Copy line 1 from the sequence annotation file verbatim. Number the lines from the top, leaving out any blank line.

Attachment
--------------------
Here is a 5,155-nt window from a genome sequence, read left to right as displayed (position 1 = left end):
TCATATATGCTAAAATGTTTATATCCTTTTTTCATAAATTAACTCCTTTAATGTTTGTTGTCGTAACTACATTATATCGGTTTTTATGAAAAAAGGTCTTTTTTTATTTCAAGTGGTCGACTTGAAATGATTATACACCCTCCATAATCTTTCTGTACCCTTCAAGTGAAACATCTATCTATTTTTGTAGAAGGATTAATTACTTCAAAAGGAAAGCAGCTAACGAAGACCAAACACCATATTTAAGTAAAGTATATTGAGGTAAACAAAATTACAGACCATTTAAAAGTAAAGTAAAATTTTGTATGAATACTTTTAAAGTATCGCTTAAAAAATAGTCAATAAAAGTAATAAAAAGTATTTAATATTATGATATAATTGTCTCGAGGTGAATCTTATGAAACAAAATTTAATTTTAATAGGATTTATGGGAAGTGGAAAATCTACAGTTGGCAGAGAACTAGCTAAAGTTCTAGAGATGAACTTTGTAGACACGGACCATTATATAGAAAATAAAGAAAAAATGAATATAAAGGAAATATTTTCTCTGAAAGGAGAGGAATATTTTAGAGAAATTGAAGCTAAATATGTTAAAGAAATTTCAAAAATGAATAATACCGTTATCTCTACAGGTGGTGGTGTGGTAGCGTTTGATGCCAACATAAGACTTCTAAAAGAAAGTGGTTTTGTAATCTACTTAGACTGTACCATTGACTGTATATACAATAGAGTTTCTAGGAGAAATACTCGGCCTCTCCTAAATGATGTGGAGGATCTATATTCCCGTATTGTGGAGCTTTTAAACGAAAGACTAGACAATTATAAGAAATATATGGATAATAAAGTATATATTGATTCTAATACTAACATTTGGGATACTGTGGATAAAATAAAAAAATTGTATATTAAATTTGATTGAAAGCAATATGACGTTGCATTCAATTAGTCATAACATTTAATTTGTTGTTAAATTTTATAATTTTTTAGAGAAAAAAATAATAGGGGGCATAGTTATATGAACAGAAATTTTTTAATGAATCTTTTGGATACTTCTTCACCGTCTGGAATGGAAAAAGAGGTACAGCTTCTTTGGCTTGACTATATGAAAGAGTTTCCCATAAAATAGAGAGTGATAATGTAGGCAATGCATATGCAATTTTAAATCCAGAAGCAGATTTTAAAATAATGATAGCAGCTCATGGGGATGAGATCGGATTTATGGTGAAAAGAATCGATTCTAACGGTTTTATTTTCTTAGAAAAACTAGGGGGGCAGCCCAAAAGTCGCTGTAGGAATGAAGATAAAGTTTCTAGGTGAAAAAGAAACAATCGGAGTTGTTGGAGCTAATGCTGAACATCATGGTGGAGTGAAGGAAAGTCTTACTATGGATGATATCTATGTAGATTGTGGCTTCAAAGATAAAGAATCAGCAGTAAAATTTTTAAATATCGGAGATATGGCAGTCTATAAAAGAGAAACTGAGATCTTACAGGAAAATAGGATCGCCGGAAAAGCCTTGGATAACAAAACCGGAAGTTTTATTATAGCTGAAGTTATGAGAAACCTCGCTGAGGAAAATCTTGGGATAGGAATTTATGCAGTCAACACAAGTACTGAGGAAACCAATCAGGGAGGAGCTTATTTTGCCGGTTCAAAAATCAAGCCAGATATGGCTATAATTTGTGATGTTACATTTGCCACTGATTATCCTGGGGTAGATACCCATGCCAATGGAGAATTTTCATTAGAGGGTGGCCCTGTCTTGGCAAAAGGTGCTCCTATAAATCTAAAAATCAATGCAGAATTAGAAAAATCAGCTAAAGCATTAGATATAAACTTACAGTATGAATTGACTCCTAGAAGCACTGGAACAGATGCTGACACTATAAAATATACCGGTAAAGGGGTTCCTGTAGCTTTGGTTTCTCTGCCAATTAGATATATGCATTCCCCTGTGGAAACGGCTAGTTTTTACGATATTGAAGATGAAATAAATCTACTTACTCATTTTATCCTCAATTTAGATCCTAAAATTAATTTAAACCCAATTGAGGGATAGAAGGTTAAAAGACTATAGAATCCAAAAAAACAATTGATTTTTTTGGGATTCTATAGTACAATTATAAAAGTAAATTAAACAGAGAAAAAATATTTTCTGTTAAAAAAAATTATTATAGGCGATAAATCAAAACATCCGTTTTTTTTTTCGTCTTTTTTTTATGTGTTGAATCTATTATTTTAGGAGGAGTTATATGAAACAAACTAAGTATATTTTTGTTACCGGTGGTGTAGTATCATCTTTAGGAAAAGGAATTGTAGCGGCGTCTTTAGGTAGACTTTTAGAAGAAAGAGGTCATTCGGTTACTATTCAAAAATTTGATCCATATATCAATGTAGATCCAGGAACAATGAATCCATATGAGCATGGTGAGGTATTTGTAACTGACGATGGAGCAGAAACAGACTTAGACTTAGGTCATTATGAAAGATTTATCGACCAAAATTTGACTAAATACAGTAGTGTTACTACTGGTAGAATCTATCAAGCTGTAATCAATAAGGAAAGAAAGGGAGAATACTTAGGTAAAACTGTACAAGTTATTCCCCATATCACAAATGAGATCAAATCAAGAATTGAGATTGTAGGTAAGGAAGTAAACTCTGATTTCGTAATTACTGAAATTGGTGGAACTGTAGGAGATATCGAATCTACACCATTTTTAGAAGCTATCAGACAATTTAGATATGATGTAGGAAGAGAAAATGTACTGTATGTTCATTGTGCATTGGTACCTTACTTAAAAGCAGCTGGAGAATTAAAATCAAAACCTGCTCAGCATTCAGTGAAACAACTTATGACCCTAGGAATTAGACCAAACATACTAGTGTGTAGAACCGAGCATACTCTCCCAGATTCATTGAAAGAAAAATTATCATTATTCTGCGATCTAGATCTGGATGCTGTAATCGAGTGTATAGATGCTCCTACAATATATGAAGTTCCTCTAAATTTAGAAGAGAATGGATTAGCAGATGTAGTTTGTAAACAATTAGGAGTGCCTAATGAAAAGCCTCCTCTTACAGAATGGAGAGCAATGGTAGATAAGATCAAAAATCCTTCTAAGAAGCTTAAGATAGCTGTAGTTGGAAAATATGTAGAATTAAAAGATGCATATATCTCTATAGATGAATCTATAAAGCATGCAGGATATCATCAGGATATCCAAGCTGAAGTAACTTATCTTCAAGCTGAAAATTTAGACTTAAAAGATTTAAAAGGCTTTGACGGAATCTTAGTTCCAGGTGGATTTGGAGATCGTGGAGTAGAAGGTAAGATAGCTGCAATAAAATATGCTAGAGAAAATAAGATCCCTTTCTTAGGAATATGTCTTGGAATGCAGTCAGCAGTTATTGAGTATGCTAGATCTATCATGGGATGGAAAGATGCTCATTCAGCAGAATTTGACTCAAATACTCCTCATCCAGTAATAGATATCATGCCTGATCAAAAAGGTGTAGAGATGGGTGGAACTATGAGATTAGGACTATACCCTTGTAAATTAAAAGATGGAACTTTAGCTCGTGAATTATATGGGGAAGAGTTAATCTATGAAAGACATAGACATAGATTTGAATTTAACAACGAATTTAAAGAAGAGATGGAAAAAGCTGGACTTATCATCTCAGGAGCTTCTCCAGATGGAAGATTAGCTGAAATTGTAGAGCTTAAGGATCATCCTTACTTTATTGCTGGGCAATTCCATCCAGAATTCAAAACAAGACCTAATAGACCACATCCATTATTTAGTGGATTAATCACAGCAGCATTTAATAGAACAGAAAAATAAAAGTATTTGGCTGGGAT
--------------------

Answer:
Here is a 5,155-nt window from a genome sequence, read left to right as displayed (position 1 = left end):